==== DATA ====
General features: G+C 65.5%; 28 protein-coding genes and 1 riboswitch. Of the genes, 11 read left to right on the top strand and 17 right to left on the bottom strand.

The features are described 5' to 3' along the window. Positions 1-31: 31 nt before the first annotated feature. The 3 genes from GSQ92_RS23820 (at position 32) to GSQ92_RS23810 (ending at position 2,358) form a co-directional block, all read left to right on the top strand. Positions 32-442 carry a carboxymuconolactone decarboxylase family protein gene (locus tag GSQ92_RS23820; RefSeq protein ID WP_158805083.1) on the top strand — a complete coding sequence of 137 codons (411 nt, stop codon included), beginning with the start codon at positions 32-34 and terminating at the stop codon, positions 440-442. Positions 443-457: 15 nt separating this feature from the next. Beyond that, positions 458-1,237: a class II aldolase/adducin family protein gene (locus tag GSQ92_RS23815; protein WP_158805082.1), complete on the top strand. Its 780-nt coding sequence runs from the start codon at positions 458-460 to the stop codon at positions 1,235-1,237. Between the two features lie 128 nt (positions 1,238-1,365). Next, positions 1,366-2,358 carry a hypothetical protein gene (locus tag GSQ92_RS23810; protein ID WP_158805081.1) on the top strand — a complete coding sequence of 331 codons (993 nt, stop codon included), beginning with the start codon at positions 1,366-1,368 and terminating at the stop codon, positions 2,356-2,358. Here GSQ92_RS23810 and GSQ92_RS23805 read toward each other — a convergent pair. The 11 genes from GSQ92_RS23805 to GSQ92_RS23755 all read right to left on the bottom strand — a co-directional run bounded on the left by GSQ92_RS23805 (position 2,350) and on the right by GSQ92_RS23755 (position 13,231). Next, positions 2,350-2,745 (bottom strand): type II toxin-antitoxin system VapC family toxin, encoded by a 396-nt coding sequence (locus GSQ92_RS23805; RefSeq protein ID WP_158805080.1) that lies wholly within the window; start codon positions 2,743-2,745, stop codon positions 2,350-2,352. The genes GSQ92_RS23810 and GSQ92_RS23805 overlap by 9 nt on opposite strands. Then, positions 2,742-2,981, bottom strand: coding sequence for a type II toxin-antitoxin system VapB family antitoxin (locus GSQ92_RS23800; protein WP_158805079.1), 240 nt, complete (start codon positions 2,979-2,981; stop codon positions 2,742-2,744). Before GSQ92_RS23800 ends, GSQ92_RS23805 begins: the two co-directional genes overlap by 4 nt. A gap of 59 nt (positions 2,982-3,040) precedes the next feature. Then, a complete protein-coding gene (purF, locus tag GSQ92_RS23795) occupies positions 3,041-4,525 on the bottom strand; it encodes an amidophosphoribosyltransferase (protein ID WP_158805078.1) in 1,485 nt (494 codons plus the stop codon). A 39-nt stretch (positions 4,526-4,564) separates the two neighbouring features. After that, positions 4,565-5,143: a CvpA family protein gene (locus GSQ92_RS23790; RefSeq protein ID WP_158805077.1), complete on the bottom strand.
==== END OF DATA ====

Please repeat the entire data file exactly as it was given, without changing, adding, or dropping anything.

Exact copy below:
General features: G+C 65.5%; 28 protein-coding genes and 1 riboswitch. Of the genes, 11 read left to right on the top strand and 17 right to left on the bottom strand.

The features are described 5' to 3' along the window. Positions 1-31: 31 nt before the first annotated feature. The 3 genes from GSQ92_RS23820 (at position 32) to GSQ92_RS23810 (ending at position 2,358) form a co-directional block, all read left to right on the top strand. Positions 32-442 carry a carboxymuconolactone decarboxylase family protein gene (locus tag GSQ92_RS23820; RefSeq protein ID WP_158805083.1) on the top strand — a complete coding sequence of 137 codons (411 nt, stop codon included), beginning with the start codon at positions 32-34 and terminating at the stop codon, positions 440-442. Positions 443-457: 15 nt separating this feature from the next. Beyond that, positions 458-1,237: a class II aldolase/adducin family protein gene (locus tag GSQ92_RS23815; protein WP_158805082.1), complete on the top strand. Its 780-nt coding sequence runs from the start codon at positions 458-460 to the stop codon at positions 1,235-1,237. Between the two features lie 128 nt (positions 1,238-1,365). Next, positions 1,366-2,358 carry a hypothetical protein gene (locus tag GSQ92_RS23810; protein ID WP_158805081.1) on the top strand — a complete coding sequence of 331 codons (993 nt, stop codon included), beginning with the start codon at positions 1,366-1,368 and terminating at the stop codon, positions 2,356-2,358. Here GSQ92_RS23810 and GSQ92_RS23805 read toward each other — a convergent pair. The 11 genes from GSQ92_RS23805 to GSQ92_RS23755 all read right to left on the bottom strand — a co-directional run bounded on the left by GSQ92_RS23805 (position 2,350) and on the right by GSQ92_RS23755 (position 13,231). Next, positions 2,350-2,745 (bottom strand): type II toxin-antitoxin system VapC family toxin, encoded by a 396-nt coding sequence (locus GSQ92_RS23805; RefSeq protein ID WP_158805080.1) that lies wholly within the window; start codon positions 2,743-2,745, stop codon positions 2,350-2,352. The genes GSQ92_RS23810 and GSQ92_RS23805 overlap by 9 nt on opposite strands. Then, positions 2,742-2,981, bottom strand: coding sequence for a type II toxin-antitoxin system VapB family antitoxin (locus GSQ92_RS23800; protein WP_158805079.1), 240 nt, complete (start codon positions 2,979-2,981; stop codon positions 2,742-2,744). Before GSQ92_RS23800 ends, GSQ92_RS23805 begins: the two co-directional genes overlap by 4 nt. A gap of 59 nt (positions 2,982-3,040) precedes the next feature. Then, a complete protein-coding gene (purF, locus tag GSQ92_RS23795) occupies positions 3,041-4,525 on the bottom strand; it encodes an amidophosphoribosyltransferase (protein ID WP_158805078.1) in 1,485 nt (494 codons plus the stop codon). A 39-nt stretch (positions 4,526-4,564) separates the two neighbouring features. After that, positions 4,565-5,143: a CvpA family protein gene (locus GSQ92_RS23790; RefSeq protein ID WP_158805077.1), complete on the bottom strand.